Based in Sydney, Australia, Foundry is a blog by Rebecca Thao. Her posts explore modern architecture through photos and quotes by influential architects, engineers, and artists.

Implement First, Optimize Second

I've started participating on stackoverflow, mostly by trying to answer questions.  This has made we really want to write some longer articles about programming and programming practices that are generally too long and ranty to be helpful answers.  There are issues that I see brought up over and over again on SA and the advice I want to give does not answer the question because the asker is asking the wrong question.  For my first piece I am going to discuss why worrying about performance before your program is working is a bad idea.

The type of question that motivated me to write this article is some permutation of

I am planning on writing a program to do X.  It needs to be a fast as possible.  What optimizations should I use when I write my code?

You'll see lots of comments (including a few from me) saying effectively

Don't try to optimizate your code until is working and you can profile/benchmark it

or as I like to put it "implement first, optimize second".  I hope this article will explain why this is the correct approach.  There are many reasons why you should implement first and optimize second.  I will order the arguments for this approach in what I consider the most to least compelling arguments. Opinions may vary.

1. Correctness

The hardest, most resource consuming part of programming is writing correct code.  It is really easy to write code, but making sure it is correct is hard.  Now when I say correct, I mean correct in an industrial, deliver to paying customers sense of correct, not the much weaker did my TA happen to catch any bugs sense (a topic for another day...).  The best way to verify correctness is to test.  However you can't test without code to run.  Thus you should attempt to reach a point where you can test your program as soon as possible.  (For a more information on testing and coding, I suggest looking at Test Driven Development).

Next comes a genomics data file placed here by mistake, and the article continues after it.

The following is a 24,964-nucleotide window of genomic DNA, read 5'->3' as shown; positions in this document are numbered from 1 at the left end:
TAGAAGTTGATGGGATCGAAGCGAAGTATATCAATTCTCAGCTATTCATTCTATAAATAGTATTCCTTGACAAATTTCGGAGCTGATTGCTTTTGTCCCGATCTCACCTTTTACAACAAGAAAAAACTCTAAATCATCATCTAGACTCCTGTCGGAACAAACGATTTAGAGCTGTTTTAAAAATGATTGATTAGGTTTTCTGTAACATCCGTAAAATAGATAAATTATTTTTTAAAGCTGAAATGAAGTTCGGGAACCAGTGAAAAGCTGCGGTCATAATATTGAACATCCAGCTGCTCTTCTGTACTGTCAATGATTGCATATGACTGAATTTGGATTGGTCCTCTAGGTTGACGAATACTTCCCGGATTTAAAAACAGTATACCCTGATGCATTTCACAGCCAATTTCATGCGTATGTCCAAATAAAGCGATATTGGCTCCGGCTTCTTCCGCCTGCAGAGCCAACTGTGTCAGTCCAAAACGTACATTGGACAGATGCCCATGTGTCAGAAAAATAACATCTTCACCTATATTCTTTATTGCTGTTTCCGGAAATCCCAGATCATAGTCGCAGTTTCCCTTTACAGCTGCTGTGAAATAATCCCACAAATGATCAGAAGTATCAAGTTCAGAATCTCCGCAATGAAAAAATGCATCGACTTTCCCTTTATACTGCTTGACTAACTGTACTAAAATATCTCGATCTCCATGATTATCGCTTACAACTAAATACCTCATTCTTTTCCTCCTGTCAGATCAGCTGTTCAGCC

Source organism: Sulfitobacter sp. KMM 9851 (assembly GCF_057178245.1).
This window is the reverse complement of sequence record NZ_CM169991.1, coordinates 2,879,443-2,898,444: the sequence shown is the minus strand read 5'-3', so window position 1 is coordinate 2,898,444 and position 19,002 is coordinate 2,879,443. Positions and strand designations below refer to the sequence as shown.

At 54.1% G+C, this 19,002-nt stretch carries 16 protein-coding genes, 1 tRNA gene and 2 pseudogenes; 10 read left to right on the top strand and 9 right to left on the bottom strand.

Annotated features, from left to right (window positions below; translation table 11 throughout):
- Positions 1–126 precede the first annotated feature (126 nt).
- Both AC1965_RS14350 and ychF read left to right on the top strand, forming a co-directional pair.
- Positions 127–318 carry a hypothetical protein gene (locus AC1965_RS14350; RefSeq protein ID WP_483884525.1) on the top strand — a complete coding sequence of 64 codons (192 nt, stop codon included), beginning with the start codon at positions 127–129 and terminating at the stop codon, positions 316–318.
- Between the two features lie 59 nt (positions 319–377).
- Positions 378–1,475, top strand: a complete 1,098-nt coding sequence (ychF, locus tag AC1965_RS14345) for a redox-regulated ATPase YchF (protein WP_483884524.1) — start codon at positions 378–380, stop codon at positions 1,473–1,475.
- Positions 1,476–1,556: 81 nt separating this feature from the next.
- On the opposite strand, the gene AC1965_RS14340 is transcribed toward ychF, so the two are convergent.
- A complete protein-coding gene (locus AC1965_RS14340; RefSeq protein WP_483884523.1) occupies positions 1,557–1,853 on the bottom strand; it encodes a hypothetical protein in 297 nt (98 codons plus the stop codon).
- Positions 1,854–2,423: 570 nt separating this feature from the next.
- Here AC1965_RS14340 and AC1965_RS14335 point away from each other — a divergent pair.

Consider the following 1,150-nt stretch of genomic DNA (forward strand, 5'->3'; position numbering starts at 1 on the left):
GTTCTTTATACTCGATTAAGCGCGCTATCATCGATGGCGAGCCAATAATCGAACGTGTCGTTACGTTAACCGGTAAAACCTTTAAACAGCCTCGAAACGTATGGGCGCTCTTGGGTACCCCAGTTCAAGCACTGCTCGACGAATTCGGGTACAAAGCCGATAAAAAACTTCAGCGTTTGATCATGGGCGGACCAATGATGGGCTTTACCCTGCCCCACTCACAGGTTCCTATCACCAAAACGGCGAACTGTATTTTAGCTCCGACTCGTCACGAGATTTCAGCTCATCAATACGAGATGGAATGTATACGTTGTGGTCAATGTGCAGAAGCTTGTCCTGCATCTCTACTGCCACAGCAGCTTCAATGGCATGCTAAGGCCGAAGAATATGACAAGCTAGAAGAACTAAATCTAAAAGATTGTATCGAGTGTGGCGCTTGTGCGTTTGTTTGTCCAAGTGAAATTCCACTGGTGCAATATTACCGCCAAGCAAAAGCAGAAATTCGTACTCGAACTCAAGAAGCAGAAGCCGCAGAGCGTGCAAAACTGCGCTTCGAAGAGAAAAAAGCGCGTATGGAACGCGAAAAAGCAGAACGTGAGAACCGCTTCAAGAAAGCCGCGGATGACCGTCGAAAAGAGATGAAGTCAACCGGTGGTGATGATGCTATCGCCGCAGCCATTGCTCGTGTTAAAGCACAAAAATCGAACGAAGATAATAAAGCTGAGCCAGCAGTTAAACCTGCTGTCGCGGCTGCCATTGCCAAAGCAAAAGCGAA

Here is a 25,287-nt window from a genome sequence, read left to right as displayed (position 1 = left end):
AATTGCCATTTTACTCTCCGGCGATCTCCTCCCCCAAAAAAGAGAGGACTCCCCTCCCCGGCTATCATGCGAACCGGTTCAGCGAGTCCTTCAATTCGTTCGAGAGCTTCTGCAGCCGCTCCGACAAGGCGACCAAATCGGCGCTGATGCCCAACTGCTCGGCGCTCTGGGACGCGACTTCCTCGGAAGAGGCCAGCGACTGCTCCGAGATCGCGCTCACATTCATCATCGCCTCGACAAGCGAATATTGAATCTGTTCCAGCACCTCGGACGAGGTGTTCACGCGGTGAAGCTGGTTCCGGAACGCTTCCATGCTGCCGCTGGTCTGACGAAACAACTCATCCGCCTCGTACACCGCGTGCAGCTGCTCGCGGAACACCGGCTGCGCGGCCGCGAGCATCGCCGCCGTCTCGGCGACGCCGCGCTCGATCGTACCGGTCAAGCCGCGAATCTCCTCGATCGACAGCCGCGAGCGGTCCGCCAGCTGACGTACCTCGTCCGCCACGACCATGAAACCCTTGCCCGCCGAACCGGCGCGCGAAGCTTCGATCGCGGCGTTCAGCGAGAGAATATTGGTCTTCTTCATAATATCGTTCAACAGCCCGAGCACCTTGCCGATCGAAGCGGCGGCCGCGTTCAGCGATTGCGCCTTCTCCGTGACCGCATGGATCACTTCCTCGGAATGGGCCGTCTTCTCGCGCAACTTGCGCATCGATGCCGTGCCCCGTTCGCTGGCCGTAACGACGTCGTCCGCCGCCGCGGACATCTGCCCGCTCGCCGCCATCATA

The fastest way to get correct code?  Write it as simple as possible.  Don't be clever.  Don't use tricks.  Just make it work.  The faster you can get it working the better, even if this means making sub-optimal decisions.  If you've got slow but reliable data structures, use those instead of writing faster ones.  Even if you know they are going to be too slow, use them.  Get your code working first.  Then write tests to verify the correctness of your program, then check to see if your program is too slow.  You may run into performance issues during testing.  That's ok.  You want examples to prove your code is too slow, before you optimize.  If you can't find any, maybe your code is just fine without the optimizations (see below).

Now is the time to start benchmarking, profiling then optimizing.  Lucky for you have good tests to make sure that the optimizations you try don't change the program's behaviour.  This means that as you try different optimizations you can verify that the program still works.  Benchmarking and profiling a program that does not work is a bad idea.  If your change doesn't work, you can always compare the optimized with the unoptimized code (you are using a source code management tool, right?) to isolate the problem.  It is much easier to debug when you know exactly what change broke the behaviour.  Nothing wastes time like debugging the wrong code.